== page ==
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FIVE QUESTIONS: Myra Swift, Counselor at North Butler Elementary

Myra Swift, NBE Counselor

1. Tell us a little about yourself. How long have you been in education? In what areas have you taught?

 "I have been an educator for the Butler County School System for 23 years. I was an Arts teacher (visual art, theater and dance) for 9 years, and a school counselor for 14 years. I have taught reading, math and writing interventions for all grade levels in the elementary setting. I have also worked as a School Psychometrist for Butler County Schools. I have a Bachelor’s degree in education, a Master’s and Rank I in school counseling, and an IIA endorsement for School Psychometrist. I have also completed my certification for Director of Pupil Personnel, Principal K-12 and Director of Special Education. I have been married for nearly 26 years to a former Butler County educator, Tim. We have two wonderful adult children, Dillon and Mallory."


 2. Why did you go into school counseling?

 "I have had the great privilege of working with all grade levels, regular education students and special education students. These students have blessed me so much, and I wanted to be able to give back and help the students and families that needed extra support. When I was ready to start my Master’s degree, I knew I wanted to work on a school counseling degree, and work in a great helping profession."


3. How valuable is the position of school counselor to the overall process of education?


"The biggest benefit of school counselors is that they prepare students for academic, career and social challenges by relating educational agendas to their success in the future. School counselors help to make students motivated learners and facilitate their exploration of careers. Counselors also encourage students to talk to their parents or guardians about the things that they are worried about. When students do not feel comfortable talking about emotional or social problems at home, school counselors may have individual counseling sessions with them. Sometimes counselors include the parents in these sessions for larger issues to determine whether outside counseling or support is necessary. The support that school counselors provide for parents and guardians is just as important as the support they give to students. They may facilitate individual, parent-teacher or parent-parent consultations and discussions to ensure that everyone is on the same page when it comes to issues regarding the students, whether it involves disciplinary decisions, specific educational material or social provocations. School counselors might even provide education to parents and act as a resource when parents have questions about child-related problems. School counselors also ensure that parents understand the services that other staff such as nurses, psychologists, resource teachers and social workers can provide for students who have special needs or abilities. When the parents need extra support, the school counselors help them find it, whether it is within the school system or the community. School counselors are an integral part of the leadership in a school. They ensure that the school counseling program and academic mission are in line and promote student success. Counselors also develop a system to manage the program and help the administration use counselors effectively to enhance student development and learning. School counselors provide a great deal of support to teachers by being a part of the school leadership that can effectively address the educational goals and needs of students, leading to an increase in student achievements. They can help plan academic and behavioral interventions that meet the students’ needs and increase the students’ successes. School counselors also observe students in the classroom and provide observation data that can help in interventions for a student. School counselors work with special education educators and special education students. Most school counselors serve as the chairperson on the admission and release committee for special education meetings. A school counselor wears many hats and focuses on helping and supporting the students, families and teachers in their school."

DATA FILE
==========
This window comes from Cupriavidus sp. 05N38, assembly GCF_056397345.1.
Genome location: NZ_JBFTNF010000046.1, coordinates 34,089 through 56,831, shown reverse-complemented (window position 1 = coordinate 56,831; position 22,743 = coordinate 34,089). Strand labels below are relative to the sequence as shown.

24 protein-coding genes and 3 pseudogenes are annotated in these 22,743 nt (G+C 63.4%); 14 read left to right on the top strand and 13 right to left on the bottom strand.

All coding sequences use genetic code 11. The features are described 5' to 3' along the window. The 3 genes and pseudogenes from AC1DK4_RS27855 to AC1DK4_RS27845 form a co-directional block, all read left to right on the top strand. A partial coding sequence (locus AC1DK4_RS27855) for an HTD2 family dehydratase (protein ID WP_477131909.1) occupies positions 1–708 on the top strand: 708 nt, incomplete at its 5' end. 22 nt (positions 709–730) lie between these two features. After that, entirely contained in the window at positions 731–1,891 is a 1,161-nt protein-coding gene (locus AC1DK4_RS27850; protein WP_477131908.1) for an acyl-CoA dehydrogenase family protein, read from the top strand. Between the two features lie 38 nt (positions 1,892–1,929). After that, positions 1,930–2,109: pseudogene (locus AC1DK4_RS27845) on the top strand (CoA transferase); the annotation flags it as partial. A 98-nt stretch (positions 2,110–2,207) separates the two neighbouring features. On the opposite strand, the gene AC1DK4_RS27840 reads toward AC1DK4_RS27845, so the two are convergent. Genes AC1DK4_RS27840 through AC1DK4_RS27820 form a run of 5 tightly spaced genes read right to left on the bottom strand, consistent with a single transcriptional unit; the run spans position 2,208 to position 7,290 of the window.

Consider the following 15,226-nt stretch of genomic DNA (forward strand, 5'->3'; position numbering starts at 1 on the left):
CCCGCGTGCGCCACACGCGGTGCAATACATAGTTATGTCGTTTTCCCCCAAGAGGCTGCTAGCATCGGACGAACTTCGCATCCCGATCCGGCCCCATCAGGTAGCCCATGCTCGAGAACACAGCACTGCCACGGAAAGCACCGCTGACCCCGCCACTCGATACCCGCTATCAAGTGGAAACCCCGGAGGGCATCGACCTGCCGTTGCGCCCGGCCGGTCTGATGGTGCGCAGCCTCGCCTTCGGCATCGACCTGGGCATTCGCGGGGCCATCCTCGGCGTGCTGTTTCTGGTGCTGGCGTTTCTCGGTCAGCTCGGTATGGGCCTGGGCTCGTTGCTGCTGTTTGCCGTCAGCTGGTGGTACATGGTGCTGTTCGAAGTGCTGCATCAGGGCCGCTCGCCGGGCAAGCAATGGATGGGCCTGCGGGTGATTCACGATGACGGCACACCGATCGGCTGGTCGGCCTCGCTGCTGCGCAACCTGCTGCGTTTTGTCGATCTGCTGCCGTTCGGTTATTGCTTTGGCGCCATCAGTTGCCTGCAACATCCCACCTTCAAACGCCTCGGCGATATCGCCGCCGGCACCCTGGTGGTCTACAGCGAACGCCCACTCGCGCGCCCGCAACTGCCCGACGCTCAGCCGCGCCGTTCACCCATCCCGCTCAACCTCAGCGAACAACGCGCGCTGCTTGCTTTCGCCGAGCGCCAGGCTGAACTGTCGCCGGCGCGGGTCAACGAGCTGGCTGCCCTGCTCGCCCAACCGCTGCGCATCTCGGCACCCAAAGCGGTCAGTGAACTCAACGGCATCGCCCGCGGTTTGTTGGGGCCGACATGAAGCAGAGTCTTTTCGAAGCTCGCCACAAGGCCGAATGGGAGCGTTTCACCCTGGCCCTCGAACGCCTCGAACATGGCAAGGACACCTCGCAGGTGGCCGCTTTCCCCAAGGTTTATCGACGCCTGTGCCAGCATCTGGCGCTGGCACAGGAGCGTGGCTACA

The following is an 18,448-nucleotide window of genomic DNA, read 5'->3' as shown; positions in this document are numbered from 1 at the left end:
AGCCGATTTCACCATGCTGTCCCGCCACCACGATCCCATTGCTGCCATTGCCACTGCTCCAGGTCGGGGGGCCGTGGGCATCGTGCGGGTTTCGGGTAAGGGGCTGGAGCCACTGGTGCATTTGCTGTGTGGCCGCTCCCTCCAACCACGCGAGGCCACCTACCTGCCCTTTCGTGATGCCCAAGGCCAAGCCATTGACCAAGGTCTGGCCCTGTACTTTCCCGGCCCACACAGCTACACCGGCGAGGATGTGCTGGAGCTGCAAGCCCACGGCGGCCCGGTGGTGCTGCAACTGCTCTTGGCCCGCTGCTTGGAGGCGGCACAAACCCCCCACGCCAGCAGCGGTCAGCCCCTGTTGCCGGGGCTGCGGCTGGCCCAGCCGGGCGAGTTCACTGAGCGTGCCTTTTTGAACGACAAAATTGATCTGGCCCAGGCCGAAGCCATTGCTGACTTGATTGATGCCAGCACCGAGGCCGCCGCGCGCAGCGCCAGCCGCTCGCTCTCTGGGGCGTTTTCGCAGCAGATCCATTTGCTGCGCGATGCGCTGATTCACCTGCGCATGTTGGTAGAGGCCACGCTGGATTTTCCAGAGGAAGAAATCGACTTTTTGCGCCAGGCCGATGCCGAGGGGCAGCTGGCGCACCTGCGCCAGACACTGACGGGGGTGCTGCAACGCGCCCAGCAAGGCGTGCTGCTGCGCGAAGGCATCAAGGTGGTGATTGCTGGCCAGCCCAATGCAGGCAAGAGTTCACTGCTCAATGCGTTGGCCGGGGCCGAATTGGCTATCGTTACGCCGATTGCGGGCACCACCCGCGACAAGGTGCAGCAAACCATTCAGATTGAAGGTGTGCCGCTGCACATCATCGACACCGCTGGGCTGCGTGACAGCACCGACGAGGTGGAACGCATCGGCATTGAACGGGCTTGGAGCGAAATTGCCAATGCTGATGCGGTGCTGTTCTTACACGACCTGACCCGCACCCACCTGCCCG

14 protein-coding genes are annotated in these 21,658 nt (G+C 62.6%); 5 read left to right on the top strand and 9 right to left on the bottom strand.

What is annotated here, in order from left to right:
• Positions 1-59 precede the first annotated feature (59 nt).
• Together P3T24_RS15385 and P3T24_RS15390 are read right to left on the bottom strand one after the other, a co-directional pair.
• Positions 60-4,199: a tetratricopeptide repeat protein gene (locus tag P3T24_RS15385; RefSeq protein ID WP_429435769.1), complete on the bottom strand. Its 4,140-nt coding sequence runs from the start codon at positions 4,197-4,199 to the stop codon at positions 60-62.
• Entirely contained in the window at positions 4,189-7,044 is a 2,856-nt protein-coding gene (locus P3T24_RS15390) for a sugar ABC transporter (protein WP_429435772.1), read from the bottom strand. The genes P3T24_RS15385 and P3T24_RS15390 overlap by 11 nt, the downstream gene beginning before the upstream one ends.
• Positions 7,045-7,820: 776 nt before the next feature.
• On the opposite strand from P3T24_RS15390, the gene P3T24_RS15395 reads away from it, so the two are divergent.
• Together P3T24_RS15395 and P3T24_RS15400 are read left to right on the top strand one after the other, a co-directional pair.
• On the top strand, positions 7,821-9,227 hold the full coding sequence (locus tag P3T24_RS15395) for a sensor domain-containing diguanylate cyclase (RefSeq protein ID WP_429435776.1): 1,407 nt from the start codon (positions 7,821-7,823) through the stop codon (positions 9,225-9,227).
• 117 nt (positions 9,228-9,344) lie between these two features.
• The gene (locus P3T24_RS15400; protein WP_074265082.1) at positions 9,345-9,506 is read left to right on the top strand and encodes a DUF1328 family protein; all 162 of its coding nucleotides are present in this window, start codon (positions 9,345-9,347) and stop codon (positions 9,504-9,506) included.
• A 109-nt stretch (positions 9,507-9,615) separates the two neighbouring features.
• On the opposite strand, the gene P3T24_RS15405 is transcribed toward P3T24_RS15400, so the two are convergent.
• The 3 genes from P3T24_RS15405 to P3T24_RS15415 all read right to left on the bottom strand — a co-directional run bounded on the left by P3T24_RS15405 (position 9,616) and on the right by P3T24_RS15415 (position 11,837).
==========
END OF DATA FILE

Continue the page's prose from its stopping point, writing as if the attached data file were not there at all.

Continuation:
4. What have you found to be the most rewarding part of being a school counselor? The most challenging?


"The most rewarding part of being a school counselor is working with the students and families. As a school counselor you become close to students and families, and they feel like your extended family. The most challenging part of being a school counselor is when you have done everything in your power to help and support a student and/or family, and it did not have the impact you had planned."

5. What advice would you give to those educators who may be interested in pursuing school counseling?

"Being a school counselor is a very rewarding profession. Being a school counselor requires compassion, patience and dedication as well as interpersonal skills, including listening and speaking. If you are an educator who wants to be a part of a wonderful helping profession, then school counseling may be for you! You are never too far into your career to get a certification or degree."

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